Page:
My Future Job Chemical Engineer


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This is a project we did earlier this year. I don't really want to be a chemical engineer anymore, but this slide show is still pretty cool.

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My Future Job Chemical Engineer

  1. 1. My Future Job: Chemical Engineer Dictionary Definition: An engineer that deals with the industrial applications of chemistry and chemical processes By: Meghan McLeroy
  2. 2. What is involved in the work? <ul><li>When you are a chemical engineer, you handle chemicals and try to solve problem using math and science. If your favorite subjects are math and science, chemical engineering might be a good career for you. </li></ul>
  3. 3. Where does the work take place? <ul><li>When you are a chemical engineer, you usually work in one of three places: in a laboratory, in an office, or in a manufacturing plant. </li></ul>
  4. 4. What are the working conditions? <ul><li>Chemical engineers have 8 to 9 hour work days and 40 to 50 hour work weeks. Chemical engineering is relatively safe, but sometimes it involves working with hazardous chemicals. </li></ul>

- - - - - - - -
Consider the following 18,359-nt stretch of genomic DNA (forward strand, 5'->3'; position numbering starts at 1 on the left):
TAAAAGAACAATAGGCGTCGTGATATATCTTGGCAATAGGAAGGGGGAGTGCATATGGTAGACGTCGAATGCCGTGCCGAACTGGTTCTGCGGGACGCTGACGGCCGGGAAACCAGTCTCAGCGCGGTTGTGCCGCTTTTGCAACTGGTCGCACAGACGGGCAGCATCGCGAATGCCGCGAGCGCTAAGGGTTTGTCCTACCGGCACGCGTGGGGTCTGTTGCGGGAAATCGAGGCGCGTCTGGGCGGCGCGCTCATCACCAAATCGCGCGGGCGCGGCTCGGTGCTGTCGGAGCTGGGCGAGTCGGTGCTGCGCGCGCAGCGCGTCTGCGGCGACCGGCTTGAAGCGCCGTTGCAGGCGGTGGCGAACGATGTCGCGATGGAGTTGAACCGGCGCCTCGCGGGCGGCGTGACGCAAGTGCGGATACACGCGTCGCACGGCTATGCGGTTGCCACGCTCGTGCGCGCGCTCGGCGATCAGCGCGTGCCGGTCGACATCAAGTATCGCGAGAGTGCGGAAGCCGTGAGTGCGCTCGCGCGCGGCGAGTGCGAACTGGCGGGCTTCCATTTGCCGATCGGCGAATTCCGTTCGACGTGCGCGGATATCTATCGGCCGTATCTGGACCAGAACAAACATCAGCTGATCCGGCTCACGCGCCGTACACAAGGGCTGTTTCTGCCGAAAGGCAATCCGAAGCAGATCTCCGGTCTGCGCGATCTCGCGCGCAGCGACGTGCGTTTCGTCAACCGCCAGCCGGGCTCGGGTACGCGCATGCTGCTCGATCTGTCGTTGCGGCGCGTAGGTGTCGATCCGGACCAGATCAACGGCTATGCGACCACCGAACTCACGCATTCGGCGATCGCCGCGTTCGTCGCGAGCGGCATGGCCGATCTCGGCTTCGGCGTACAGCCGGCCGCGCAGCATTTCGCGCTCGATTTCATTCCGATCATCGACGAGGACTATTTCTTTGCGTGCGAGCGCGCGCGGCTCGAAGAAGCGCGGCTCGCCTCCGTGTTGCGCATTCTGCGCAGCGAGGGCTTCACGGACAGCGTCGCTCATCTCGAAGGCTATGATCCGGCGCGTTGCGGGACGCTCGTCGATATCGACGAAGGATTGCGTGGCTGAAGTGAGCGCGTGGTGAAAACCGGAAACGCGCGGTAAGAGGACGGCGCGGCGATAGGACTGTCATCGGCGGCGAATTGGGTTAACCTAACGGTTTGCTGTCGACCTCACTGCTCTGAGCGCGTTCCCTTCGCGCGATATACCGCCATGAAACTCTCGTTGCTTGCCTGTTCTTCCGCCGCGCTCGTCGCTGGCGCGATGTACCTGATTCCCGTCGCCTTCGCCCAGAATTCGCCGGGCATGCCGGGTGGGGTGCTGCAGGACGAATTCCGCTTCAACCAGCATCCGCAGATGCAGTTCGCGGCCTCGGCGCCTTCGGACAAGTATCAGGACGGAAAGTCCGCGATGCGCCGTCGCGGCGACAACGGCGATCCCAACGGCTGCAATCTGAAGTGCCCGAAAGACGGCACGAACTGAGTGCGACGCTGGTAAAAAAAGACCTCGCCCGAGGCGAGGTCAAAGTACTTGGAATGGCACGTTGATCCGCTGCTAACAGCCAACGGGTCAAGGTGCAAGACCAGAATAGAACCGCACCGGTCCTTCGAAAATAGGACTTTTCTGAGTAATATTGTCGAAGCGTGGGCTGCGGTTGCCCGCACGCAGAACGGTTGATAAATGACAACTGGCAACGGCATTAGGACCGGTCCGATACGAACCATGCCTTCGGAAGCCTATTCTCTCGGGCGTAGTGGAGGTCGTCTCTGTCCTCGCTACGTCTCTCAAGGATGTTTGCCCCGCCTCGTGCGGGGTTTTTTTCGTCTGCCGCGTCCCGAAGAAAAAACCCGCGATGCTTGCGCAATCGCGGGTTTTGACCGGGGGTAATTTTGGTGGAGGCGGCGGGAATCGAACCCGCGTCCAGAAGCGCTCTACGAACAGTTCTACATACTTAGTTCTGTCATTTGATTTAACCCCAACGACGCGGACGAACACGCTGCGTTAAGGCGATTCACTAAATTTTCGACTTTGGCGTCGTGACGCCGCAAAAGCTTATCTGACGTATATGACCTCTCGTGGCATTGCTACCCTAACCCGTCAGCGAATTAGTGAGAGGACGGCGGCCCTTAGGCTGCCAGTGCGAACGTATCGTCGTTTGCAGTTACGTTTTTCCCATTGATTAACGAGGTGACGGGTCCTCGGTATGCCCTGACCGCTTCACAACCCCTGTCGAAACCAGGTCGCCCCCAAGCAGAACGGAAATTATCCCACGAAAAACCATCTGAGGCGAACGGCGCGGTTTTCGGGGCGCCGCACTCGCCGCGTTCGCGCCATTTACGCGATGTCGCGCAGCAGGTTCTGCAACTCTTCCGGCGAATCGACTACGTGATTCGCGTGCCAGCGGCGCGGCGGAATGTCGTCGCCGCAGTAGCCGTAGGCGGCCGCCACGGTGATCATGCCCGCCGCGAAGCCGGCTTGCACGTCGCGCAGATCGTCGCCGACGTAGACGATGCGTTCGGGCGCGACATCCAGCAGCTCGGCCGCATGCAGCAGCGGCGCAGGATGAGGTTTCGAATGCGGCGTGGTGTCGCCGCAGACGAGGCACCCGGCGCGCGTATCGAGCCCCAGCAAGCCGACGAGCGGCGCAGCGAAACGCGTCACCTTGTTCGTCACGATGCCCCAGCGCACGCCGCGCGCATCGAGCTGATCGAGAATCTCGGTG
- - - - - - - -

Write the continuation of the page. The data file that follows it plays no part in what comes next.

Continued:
5. 5. What type of training is needed to enter the field? <ul><li>To be a chemical engineer, you need a bachelor’s degree. In high school, you should take chemistry, math, physics, and English as your four core classes. </li></ul>
  6. 6. What are the possibilities of moving to a higher position? <ul><li>After three years, you are usually promoted to an intermediate engineer position, and after five years, you are usually promoted to a senior engineer position. </li></ul>
  7. 7. What can you expect to earn when you start? <ul><li>You can expect to make at least $60,000 a year, which is higher than the average amount recent college graduates receive. </li></ul>
  8. 8. What are your future prospects of the job? Is the field growing? <ul><li>There is a high possibility that I will get a job. The number of chemical engineers is growing about as fast as the average. Also, if you’re good at what you do and you’re a girl, the chances that they will hire you are higher. </li></ul>
  9. 9. How do you use writing and/or reading skills in this field? <ul><li>You use reading to read experiment directions, labels on chemicals, and much more. You use writing to record the steps you took to solve a problem, the results of an experiment, which chemical you used, and more! </li></ul>
  10. 10. In Conclusion… <ul><li>Chemical engineering would be a great job for me because I like math, science, and problem solving. In chemical engineering, you get to do all of those things plus you get to participate in science experiments and projects! </li></ul>
  11. 11. Thank you for watching my presentation! Fin
  12. 12. Credits <ul><li>Information: </li></ul><ul><li> </li></ul><ul><li> </li></ul><ul><li>Pictures: </li></ul><ul><li> </li></ul><ul><li>Microsoft Clip Organizer </li></ul>